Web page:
Over the past few years, “empathy” has become a buzzword in game design and game scholarship: the new gold standard for supposedly immersive, impactful, and socially meaningful video games. This is nowhere more true than in games that address the perspectives of marginalized people. Many contemporary queer indie games, for instance, have been labelled “empathy games,” because they seem to give straight players the chance to experience what it feels like to be LGBTQ. However, a number of these game queer indie game-makers, such as Robert Yang, Mattie Brice, merrit kopas, and Anna Anthropy, have spoken out against “empathy,” which can actually describe the straight appropriation of queer lives. As Yang wrote in a recent blog post, “If you walk in someone else’s shoes, then you’ve taken their shoes.”
This talk interrogates the notion of empathy in video games and calls on designers and scholars alike to look for new models of what we feel when we play — especially when it comes to queer games. It draws from Donna Harraway’s concept of “being with” to explain how video games can allow us to exist alongside other perspectives without appropriating them. In this way, the talk argues for a model of feeling in video games that truly promotes social justice, instead of giving problematic lip service to the importance of “diversity.”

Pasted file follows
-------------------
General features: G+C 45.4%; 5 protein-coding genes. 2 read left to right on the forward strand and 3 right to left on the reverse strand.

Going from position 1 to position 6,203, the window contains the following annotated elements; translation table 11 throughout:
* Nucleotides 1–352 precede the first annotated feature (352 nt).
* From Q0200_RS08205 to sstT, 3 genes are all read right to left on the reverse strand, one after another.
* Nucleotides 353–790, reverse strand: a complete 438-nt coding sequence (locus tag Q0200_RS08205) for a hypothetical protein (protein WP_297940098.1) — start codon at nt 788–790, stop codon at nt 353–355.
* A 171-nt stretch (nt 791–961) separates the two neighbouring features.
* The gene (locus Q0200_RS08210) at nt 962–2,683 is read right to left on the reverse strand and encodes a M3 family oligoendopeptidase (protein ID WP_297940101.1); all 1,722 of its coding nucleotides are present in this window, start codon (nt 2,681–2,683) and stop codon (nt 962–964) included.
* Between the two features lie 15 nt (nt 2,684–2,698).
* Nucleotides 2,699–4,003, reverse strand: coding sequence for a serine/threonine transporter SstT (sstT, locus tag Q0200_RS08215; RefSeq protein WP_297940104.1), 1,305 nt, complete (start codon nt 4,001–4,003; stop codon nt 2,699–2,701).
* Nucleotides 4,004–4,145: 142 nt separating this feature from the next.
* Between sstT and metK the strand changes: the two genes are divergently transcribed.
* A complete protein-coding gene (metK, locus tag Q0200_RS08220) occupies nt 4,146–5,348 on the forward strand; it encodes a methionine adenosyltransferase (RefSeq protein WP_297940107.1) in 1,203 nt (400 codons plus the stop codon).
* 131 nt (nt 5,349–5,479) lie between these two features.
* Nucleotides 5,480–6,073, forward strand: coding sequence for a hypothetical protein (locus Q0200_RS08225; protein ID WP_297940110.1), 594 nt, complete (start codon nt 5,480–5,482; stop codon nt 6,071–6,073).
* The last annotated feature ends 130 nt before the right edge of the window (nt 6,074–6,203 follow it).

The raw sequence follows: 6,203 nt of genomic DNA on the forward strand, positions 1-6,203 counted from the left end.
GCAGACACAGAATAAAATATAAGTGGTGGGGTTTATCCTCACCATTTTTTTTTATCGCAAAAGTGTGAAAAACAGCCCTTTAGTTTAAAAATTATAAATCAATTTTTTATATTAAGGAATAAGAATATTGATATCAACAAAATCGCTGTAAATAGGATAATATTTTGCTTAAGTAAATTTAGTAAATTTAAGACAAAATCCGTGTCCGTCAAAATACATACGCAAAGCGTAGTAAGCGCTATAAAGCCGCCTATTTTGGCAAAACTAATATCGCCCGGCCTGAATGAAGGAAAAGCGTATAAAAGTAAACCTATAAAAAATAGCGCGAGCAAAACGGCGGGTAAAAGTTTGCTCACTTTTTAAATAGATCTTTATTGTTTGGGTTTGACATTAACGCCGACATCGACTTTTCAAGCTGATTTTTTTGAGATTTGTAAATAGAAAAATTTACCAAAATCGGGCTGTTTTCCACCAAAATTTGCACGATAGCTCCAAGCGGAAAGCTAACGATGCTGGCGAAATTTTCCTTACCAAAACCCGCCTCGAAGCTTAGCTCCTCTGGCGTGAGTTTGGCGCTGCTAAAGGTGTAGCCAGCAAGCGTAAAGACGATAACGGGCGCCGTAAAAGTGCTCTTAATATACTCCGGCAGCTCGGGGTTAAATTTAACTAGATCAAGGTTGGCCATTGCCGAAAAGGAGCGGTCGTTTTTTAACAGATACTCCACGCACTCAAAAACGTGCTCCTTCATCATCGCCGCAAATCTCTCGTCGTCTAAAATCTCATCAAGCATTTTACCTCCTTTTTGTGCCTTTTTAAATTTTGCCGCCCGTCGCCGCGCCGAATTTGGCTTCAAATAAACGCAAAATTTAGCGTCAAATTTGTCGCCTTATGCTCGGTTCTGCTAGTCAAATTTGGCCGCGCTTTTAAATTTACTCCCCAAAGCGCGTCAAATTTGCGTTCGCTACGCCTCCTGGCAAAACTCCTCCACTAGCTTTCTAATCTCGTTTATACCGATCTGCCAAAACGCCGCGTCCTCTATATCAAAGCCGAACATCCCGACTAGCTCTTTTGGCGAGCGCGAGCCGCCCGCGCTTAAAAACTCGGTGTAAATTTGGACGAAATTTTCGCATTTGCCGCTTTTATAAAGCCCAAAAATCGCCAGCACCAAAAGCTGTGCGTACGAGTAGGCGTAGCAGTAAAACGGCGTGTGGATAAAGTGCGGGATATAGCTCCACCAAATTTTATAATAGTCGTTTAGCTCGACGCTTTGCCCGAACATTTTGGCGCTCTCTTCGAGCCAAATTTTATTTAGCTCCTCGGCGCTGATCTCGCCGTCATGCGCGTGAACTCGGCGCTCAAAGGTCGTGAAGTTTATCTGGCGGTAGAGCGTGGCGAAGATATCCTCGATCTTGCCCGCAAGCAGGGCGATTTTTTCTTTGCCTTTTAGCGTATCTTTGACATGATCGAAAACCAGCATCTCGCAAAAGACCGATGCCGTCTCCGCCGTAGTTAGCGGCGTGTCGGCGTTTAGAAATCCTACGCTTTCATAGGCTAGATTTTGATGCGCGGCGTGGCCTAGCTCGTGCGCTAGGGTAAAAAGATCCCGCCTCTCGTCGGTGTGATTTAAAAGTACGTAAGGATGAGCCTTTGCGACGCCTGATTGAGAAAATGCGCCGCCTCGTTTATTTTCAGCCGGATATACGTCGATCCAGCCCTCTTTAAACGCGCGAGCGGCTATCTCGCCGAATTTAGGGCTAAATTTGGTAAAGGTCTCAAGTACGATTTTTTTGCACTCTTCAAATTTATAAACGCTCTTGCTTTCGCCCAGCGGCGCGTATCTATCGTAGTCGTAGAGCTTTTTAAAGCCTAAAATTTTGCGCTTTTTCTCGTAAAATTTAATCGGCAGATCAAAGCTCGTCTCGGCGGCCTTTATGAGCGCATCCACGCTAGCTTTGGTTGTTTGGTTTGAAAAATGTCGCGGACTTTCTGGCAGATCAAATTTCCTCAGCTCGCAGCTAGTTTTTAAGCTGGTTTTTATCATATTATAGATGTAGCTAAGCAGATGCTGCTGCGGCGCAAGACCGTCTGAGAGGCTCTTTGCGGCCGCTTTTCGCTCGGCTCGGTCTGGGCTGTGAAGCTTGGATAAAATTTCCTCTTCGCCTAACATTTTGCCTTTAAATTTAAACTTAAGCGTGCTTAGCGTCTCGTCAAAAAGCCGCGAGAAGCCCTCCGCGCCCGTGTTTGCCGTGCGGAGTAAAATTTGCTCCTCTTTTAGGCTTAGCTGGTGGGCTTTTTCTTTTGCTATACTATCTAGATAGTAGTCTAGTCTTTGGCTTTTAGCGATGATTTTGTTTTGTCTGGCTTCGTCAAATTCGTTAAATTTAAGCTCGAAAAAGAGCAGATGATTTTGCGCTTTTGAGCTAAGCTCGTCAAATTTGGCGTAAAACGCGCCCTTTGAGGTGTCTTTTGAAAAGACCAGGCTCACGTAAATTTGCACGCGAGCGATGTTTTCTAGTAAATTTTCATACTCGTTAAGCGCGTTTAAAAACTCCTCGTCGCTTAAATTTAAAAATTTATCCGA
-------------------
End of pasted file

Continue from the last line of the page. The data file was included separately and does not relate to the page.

About Bonnie Ruberg:
Bonnie “Beaux” Ruberg is a provost’s postdoctoral scholar in the Interactive Media & Games Division at the University of Southern California and an assistant professor of Informatics at the University of California, Irvine. They received their Ph.D. from the University of California, Berkeley with emphases in New Media and Gender and Sexuality Studies. Their research focuses on sexuality in digital media, with a specialization in queer issues in/and video games. They are the co-editor of the volume Queer Game Studies (2017, University of Minnesota Press) and the lead organizer of the annual Queerness and Games Conference. Previously, they have also worked as a technology and games journalist for publications like The Village Voice and The Economist.